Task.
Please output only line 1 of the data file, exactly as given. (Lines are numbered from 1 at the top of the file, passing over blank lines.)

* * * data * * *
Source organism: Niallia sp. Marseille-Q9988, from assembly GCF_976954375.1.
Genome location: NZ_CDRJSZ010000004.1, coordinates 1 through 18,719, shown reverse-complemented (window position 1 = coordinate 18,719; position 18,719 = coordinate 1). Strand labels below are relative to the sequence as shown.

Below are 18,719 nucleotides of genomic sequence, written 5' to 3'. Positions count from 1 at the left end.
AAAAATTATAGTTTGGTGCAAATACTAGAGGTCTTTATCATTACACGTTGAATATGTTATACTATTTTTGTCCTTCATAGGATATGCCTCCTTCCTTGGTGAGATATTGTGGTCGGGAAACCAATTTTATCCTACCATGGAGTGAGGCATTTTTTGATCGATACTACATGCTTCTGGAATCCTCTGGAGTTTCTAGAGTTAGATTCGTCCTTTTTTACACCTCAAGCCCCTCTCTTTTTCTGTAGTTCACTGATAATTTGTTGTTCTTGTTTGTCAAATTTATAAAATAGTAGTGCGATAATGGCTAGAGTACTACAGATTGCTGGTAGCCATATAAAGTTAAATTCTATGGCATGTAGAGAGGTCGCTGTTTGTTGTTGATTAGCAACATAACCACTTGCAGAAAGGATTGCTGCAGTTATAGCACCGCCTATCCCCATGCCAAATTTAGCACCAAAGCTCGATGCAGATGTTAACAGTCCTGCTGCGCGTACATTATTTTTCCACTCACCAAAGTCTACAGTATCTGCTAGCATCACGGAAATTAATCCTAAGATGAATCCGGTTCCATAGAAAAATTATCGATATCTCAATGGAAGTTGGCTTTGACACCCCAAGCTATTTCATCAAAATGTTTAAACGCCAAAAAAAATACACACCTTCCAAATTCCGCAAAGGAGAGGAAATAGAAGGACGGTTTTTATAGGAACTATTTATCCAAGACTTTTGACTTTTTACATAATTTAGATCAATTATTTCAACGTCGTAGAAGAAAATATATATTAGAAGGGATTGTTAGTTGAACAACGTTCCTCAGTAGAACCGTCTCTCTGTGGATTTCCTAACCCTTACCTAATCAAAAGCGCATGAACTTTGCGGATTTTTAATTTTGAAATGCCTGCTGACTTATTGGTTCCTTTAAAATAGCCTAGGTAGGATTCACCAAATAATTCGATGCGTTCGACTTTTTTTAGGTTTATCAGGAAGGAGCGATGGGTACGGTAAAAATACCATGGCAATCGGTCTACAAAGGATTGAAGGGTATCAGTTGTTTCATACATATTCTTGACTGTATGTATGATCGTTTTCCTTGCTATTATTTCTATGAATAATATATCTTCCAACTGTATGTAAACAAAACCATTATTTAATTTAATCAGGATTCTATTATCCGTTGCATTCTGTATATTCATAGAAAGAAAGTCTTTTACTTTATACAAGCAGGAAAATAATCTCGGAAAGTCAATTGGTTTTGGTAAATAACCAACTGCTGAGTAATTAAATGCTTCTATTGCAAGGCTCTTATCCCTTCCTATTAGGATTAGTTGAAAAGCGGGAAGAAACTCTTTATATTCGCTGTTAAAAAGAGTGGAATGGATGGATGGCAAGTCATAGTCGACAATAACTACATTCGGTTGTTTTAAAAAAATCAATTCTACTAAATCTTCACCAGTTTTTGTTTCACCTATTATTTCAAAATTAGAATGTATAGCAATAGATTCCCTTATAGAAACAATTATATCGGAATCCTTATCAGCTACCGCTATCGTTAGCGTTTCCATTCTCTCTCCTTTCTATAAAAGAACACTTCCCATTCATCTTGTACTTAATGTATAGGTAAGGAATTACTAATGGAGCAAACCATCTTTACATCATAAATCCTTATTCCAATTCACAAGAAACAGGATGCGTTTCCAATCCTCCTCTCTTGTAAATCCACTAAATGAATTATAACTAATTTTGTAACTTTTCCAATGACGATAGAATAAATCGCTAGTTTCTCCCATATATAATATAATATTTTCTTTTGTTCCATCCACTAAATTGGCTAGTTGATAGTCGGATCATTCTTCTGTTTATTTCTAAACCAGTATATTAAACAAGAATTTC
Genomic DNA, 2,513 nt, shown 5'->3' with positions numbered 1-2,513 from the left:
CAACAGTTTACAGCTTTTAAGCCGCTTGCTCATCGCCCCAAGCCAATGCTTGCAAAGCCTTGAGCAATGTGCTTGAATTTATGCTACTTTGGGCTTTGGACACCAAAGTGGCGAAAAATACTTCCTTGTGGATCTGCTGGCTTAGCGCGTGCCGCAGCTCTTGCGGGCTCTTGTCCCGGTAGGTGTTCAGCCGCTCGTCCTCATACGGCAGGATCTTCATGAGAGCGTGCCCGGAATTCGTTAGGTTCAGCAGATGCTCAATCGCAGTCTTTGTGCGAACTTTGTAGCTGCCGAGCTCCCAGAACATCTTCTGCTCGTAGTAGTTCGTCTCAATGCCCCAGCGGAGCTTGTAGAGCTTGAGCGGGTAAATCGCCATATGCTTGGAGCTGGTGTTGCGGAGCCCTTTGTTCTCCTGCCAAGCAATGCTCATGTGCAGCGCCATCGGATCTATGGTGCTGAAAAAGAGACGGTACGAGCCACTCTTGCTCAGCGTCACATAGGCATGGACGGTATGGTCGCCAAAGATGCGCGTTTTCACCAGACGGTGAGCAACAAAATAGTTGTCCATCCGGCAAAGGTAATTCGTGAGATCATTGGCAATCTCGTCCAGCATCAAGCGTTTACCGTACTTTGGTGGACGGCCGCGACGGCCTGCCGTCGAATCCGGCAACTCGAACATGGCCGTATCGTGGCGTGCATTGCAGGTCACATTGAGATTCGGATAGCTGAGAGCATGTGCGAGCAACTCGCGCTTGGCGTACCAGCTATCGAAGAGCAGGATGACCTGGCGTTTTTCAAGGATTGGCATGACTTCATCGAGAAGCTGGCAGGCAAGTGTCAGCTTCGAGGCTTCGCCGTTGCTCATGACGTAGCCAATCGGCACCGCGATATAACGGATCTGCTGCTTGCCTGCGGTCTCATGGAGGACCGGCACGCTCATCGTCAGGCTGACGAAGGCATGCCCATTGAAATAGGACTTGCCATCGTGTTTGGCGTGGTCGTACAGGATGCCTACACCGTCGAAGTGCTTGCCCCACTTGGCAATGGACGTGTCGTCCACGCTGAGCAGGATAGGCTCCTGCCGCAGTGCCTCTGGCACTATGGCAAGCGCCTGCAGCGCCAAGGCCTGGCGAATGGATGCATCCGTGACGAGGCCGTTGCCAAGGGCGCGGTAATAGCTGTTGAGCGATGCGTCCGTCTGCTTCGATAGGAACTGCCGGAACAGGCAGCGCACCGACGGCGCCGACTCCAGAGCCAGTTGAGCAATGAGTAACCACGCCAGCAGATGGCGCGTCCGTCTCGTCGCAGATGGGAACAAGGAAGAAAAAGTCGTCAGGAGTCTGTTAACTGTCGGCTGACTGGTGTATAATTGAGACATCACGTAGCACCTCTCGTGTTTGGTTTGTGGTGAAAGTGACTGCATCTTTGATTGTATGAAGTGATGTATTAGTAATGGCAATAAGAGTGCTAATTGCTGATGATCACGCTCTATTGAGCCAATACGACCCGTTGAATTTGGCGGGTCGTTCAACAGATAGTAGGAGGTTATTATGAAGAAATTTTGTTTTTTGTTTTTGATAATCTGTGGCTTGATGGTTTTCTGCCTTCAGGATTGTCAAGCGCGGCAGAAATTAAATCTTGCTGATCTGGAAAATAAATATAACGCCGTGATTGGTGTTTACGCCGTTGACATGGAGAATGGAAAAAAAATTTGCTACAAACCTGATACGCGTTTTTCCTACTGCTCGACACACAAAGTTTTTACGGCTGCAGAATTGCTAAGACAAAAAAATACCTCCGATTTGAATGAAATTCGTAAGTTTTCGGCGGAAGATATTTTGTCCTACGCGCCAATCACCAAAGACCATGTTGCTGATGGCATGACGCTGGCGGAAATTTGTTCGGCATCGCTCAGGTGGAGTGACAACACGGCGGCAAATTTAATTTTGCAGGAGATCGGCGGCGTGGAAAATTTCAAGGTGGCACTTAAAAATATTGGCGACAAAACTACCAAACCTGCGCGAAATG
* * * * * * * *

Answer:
Source organism: Niallia sp. Marseille-Q9988, from assembly GCF_976954375.1.